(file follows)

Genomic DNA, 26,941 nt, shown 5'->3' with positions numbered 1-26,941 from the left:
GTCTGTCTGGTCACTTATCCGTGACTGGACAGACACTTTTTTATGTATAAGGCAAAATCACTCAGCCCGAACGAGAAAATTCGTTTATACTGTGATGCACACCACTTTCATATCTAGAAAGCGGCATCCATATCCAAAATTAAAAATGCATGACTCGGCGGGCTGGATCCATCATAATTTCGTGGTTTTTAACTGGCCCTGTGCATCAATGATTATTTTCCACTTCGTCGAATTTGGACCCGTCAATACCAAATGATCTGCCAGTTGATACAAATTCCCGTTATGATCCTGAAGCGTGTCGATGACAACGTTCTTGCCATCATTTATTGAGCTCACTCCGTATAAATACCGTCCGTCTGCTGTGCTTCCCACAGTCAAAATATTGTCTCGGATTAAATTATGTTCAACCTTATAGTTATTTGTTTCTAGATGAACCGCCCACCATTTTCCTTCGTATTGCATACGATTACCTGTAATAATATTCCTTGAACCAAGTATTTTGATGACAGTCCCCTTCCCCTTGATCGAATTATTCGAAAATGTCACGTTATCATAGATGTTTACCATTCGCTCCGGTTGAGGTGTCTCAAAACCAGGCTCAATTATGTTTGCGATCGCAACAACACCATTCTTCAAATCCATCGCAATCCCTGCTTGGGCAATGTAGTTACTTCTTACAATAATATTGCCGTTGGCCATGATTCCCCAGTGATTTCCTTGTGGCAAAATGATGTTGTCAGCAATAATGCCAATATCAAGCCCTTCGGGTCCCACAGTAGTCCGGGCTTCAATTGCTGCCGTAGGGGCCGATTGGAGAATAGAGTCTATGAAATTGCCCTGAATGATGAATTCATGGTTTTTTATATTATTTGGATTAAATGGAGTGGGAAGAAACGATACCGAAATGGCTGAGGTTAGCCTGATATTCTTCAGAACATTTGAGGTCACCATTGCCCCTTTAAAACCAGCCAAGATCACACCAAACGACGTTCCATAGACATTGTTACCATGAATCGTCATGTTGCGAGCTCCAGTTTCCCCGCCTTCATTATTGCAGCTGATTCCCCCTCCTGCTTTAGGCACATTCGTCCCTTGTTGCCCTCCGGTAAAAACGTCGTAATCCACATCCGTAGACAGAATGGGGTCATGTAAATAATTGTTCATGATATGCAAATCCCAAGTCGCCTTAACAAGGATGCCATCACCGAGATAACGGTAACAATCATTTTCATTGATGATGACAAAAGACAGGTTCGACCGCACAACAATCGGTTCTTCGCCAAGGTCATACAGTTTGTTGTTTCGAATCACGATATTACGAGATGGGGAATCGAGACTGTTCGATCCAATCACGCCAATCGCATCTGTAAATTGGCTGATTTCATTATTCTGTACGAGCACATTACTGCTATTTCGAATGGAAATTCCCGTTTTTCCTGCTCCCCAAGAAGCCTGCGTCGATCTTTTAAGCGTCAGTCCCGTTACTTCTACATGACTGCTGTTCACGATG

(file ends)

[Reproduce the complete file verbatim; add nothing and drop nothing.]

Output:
Genomic DNA, 26,941 nt, shown 5'->3' with positions numbered 1-26,941 from the left:
GTCTGTCTGGTCACTTATCCGTGACTGGACAGACACTTTTTTATGTATAAGGCAAAATCACTCAGCCCGAACGAGAAAATTCGTTTATACTGTGATGCACACCACTTTCATATCTAGAAAGCGGCATCCATATCCAAAATTAAAAATGCATGACTCGGCGGGCTGGATCCATCATAATTTCGTGGTTTTTAACTGGCCCTGTGCATCAATGATTATTTTCCACTTCGTCGAATTTGGACCCGTCAATACCAAATGATCTGCCAGTTGATACAAATTCCCGTTATGATCCTGAAGCGTGTCGATGACAACGTTCTTGCCATCATTTATTGAGCTCACTCCGTATAAATACCGTCCGTCTGCTGTGCTTCCCACAGTCAAAATATTGTCTCGGATTAAATTATGTTCAACCTTATAGTTATTTGTTTCTAGATGAACCGCCCACCATTTTCCTTCGTATTGCATACGATTACCTGTAATAATATTCCTTGAACCAAGTATTTTGATGACAGTCCCCTTCCCCTTGATCGAATTATTCGAAAATGTCACGTTATCATAGATGTTTACCATTCGCTCCGGTTGAGGTGTCTCAAAACCAGGCTCAATTATGTTTGCGATCGCAACAACACCATTCTTCAAATCCATCGCAATCCCTGCTTGGGCAATGTAGTTACTTCTTACAATAATATTGCCGTTGGCCATGATTCCCCAGTGATTTCCTTGTGGCAAAATGATGTTGTCAGCAATAATGCCAATATCAAGCCCTTCGGGTCCCACAGTAGTCCGGGCTTCAATTGCTGCCGTAGGGGCCGATTGGAGAATAGAGTCTATGAAATTGCCCTGAATGATGAATTCATGGTTTTTTATATTATTTGGATTAAATGGAGTGGGAAGAAACGATACCGAAATGGCTGAGGTTAGCCTGATATTCTTCAGAACATTTGAGGTCACCATTGCCCCTTTAAAACCAGCCAAGATCACACCAAACGACGTTCCATAGACATTGTTACCATGAATCGTCATGTTGCGAGCTCCAGTTTCCCCGCCTTCATTATTGCAGCTGATTCCCCCTCCTGCTTTAGGCACATTCGTCCCTTGTTGCCCTCCGGTAAAAACGTCGTAATCCACATCCGTAGACAGAATGGGGTCATGTAAATAATTGTTCATGATATGCAAATCCCAAGTCGCCTTAACAAGGATGCCATCACCGAGATAACGGTAACAATCATTTTCATTGATGATGACAAAAGACAGGTTCGACCGCACAACAATCGGTTCTTCGCCAAGGTCATACAGTTTGTTGTTTCGAATCACGATATTACGAGATGGGGAATCGAGACTGTTCGATCCAATCACGCCAATCGCATCTGTAAATTGGCTGATTTCATTATTCTGTACGAGCACATTACTGCTATTTCGAATGGAAATTCCCGTTTTTCCTGCTCCCCAAGAAGCCTGCGTCGATCTTTTAAGCGTCAGTCCCGTTACTTCTACATGACTGCTGTTCACGATG